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Pumpkin Carving

All you have to do is pop on over to Pinterest and see how many fun ideas there are to do with pumpkins and kids this time of year. I saw a fun idea to make shapes with cookie cutters, and we gave it a try.

Well, have you ever heard of a Pinterest fail? This was much harder than it looked!

Our pumpkins were too hard for this to really work great, so you'll need to get a good mallet and metal cookie cutters. Use cookie cutters that are on the cheap side, as they will likely get a little bunged-up during the process.

Or, just go classic with the triangles for eyes and snaggle-tooth mouth. That never fails! Here's a few other reminders for pumpkin carving. Enjoy!

  • Use a dry-erase marker to test out your pattern before you start cutting into the pumpkin. This will help you during the slicing, and helps you be more creative as you can just wipe off your designs and start over.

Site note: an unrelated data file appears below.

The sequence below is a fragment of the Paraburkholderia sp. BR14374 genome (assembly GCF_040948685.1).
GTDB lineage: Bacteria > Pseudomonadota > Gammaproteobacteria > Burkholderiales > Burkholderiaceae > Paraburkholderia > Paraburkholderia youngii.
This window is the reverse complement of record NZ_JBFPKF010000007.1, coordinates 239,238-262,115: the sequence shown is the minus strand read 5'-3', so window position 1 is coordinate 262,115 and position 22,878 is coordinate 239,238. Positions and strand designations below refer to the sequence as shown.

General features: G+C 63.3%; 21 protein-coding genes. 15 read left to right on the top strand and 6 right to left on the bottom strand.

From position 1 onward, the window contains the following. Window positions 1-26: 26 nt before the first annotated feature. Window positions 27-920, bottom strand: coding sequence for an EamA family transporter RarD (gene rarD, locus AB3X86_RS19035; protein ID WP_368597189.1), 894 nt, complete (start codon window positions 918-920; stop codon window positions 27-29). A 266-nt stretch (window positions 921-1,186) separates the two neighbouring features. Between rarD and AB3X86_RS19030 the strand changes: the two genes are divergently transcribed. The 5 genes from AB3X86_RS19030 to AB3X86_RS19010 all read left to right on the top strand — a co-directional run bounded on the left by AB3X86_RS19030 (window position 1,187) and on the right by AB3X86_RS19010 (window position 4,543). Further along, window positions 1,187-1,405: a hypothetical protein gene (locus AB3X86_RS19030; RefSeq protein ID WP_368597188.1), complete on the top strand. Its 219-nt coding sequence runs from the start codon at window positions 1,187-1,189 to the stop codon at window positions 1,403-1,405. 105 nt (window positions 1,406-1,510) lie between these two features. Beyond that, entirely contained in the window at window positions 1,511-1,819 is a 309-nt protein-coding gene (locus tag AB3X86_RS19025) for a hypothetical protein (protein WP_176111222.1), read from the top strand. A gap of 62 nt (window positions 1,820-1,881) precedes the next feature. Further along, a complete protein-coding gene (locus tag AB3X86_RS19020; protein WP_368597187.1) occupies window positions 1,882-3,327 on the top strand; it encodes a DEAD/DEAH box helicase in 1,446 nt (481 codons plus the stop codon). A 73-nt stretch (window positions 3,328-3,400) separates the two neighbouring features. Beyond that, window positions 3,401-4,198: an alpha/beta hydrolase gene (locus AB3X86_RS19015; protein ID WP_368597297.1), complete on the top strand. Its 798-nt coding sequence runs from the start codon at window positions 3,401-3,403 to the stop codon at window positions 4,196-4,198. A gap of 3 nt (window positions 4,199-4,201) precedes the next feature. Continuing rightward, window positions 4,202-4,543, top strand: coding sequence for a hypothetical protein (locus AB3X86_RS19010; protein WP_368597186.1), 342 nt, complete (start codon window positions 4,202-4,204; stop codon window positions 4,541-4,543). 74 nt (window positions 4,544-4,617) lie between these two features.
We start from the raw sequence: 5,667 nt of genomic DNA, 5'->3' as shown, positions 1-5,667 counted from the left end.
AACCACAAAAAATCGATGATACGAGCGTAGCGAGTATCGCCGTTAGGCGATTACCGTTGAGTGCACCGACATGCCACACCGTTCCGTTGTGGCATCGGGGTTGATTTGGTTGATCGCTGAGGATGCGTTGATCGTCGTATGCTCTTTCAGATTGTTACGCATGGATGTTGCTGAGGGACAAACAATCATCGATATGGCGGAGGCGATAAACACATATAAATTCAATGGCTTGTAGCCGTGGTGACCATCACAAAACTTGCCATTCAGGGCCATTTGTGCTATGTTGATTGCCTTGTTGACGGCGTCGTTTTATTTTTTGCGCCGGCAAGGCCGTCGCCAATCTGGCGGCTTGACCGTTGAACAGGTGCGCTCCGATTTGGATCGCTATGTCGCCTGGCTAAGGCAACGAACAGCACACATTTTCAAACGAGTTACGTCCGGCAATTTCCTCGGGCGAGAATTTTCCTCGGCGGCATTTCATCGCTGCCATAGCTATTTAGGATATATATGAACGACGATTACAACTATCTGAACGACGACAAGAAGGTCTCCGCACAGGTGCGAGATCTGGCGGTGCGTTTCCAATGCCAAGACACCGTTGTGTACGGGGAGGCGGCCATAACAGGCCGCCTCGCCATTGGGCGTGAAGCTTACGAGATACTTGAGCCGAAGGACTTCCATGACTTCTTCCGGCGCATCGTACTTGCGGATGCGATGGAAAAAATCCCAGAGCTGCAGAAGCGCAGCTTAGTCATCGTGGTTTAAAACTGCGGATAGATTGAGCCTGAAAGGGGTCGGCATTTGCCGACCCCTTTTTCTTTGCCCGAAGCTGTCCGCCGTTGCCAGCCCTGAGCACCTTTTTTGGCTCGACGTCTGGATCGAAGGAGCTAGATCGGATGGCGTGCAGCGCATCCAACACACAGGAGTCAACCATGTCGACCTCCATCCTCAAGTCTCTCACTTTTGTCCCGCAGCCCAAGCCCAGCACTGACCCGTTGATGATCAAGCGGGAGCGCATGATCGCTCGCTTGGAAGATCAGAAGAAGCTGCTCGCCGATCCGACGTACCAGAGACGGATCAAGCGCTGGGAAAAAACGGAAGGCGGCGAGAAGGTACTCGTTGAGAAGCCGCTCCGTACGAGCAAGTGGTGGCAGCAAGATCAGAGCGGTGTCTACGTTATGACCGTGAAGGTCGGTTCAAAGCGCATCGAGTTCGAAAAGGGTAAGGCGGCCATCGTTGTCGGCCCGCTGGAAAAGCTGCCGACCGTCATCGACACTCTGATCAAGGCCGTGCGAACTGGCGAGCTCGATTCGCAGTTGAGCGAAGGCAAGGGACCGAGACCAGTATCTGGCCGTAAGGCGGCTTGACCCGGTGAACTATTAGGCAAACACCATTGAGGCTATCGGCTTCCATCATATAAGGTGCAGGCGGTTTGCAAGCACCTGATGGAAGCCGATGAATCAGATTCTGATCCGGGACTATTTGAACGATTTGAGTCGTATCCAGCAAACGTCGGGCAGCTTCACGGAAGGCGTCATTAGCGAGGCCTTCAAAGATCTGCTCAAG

• Do you have an electric drill with a big bit? Well, if you do, then you have the perfect pumpkin eyes or nose! Depending on how old your kiddos are, this is a good way to teach them how to use a drill, too.

  • This seems obvious, but don't cut the hole for the lid straight up-and-down, or else it won't rest when you place the lid on the top, it will just drop into the pumpkin.

  • Spread petroleum jelly on the cut edges to seal in moisture. If your pumpkin still shrivels a few days later, you can revive it with a facedown soak in cold water for a few hours and he'll be a little revived.

  • If you leave the lid on the pumpkin, be sure to make a "chimney" hole so he doesn't get smoked-out!

  • I read that you can sprinkle a little cinnamon on the pumpkin lid for a freshly-baked pumpkin pie aroma when he's lit. I'm trying this one!

Do you have any tried-and-true pumpkin tips to share? Please add in the comments!

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